Of the many challenges facing the restaurant industry today, the rising cost of labor is one of the most formidable. According to the U.S. Bureau of Labor Statistics, average hourly earnings in food and drinking establishments jumped from $15 in 2018 to $19.42 in 2022. Factors contributing to this trend include the ongoing labor shortage and recent increases in federal, state and local minimum wage requirements. In a recent survey by FSR magazine, restaurant operators were asked to name their most significant challenges. The top three answers were food costs (92%), labor costs (89%) and energy and utility costs (63%).
To address this challenge, restaurants should calculate and track their labor costs and consider strategies for controlling them.
Know your costs
You cannot manage your labor costs unless you know what they are, so the first step is to calculate them. Keep in mind that these costs include not only wages, but also costs associated with healthcare, vacation, sick days and other benefits, as well as overtime, bonuses, payroll and payroll taxes. You cannot evaluate your labor costs in a vacuum, however. To understand how they impact the efficiency of your operations and your profitability, you should calculate labor costs as a percentage of gross revenues.
This metric allows you to compare you labor costs to similar establishments in your industry and to identify trends in your own costs over time. It can also be helpful to calculate labor costs separately for different job categories, to give you an idea of areas where you may be overspending on labor.
You may have seen rules of thumb that say restaurants should strive to maintain labor costs near 30 percent of gross revenues. These rules of thumb can give you a general idea of whether your labor costs are on target, but the right number for your restaurant depends on many factors, including the type of restaurant (e.g., quick service, fast casual, casual, fine dining, etc.), geographical location, staff size and efficiency. Your financial advisors can help you determine a labor cost percentage that is reasonable in light of your establishment’s particular characteristics.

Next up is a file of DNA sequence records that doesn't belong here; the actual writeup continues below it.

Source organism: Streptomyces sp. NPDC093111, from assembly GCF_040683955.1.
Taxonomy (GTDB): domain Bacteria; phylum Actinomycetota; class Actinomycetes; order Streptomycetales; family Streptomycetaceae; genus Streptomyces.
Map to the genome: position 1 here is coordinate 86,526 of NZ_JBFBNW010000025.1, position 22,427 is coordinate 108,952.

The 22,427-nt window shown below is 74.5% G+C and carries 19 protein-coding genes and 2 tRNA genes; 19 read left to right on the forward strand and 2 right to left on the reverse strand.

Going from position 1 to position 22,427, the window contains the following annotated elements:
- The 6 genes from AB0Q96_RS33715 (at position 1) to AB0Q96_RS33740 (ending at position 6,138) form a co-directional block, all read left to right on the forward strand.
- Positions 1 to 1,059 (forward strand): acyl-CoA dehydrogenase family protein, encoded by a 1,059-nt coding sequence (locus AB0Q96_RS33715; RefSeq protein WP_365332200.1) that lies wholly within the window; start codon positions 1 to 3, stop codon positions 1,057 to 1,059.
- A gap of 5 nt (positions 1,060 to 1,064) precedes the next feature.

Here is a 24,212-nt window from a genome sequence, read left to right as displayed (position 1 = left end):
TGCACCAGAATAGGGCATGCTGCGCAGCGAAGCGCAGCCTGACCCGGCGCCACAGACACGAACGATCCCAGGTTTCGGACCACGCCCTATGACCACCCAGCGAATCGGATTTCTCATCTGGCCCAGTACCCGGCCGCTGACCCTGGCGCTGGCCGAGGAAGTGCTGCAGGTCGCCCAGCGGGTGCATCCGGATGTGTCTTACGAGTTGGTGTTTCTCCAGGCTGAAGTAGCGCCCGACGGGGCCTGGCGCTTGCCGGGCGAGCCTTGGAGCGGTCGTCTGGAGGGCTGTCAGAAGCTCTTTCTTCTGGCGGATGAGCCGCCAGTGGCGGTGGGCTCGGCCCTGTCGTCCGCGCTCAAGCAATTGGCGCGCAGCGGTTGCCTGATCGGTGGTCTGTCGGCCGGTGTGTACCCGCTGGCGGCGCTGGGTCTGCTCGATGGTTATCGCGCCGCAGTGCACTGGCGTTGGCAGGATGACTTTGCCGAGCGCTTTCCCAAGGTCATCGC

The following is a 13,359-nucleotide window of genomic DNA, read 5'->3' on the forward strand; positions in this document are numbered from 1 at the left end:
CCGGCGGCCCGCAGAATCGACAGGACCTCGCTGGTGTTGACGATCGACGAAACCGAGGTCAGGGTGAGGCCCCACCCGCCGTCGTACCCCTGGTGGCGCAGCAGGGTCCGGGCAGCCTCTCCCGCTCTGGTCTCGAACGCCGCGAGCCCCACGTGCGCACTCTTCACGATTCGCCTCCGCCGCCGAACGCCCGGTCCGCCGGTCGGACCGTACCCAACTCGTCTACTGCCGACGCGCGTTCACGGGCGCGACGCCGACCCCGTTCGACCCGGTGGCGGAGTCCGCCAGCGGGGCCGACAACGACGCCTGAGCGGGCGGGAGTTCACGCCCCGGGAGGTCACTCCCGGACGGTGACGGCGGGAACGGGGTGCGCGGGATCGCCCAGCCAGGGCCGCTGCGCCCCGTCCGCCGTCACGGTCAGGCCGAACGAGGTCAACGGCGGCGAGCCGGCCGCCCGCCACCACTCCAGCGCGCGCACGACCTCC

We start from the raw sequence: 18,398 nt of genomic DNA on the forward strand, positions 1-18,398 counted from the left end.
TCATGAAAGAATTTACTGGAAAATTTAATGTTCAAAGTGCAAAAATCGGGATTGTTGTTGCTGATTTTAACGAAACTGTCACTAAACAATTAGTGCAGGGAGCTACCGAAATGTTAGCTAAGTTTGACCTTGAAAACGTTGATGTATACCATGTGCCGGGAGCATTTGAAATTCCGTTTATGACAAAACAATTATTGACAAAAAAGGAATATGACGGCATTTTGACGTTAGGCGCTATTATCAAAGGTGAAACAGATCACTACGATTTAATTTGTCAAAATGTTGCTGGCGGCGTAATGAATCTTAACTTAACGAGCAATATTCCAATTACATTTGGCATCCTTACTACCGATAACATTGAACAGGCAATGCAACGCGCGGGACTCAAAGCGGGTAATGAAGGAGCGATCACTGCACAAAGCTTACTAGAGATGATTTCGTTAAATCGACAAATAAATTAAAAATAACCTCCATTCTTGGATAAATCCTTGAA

Related Read: Nine Tips for Combating the Restaurant Labor Shortage
Strategies to consider
There are a number of strategies available for reducing labor costs. Whether or not they are suitable for your restaurant depends on the nature of your business and its financial circumstances. Here are some examples:
- Reduce Reliance on Front-of-House Workers
Consider using technology — such as contactless order and payment systems — to boost the efficiency of front-of-house staff. Other options include shifting to a counter-service format or using kiosks for ordering and payment, although these approaches will not work for every restaurant. In addition to reducing labor costs, digital ordering systems allow you to cut menu printing costs. Reservation management systems can also help you reduce labor costs.
- Focus on Scheduling
Efficient scheduling starts with reliable sales forecasts. Create schedules designed to avoid understaffing or overstaffing and to minimize overtime.
- Shift Costs to Your Suppliers
Some restaurants may be able to reduce labor costs associated with food preparation by purchasing pre-processed foods, such as pre-chopped ingredients or premade soup or gravy bases.
- Take Advantage of Automation
Consider using robotic kitchen assistants, robotic waiters or other automated technology to reduce reliance on human labor.
- Minimize Turnover
The cost of recruiting and onboarding new employees is high, so it is important to keep turnover to a minimum. In addition to offering competitive wages and benefits, create a positive work environment, provide employees with training and career growth opportunities, and reward excellent performance with bonuses, awards and other recognition.
Related Read: How To Strengthen Staff Culture After a Challenging Few Years
Regardless of the strategies you use to control labor costs, it is important to have systems in place to track labor costs on a daily basis. That way, you can spot any dangerous trends early and take steps to reverse them before it is too late.
For more information, please contact Brian Israel at [email protected] or 312.670.7444 . Visit ORBA.com to learn more about our Restaurant Group.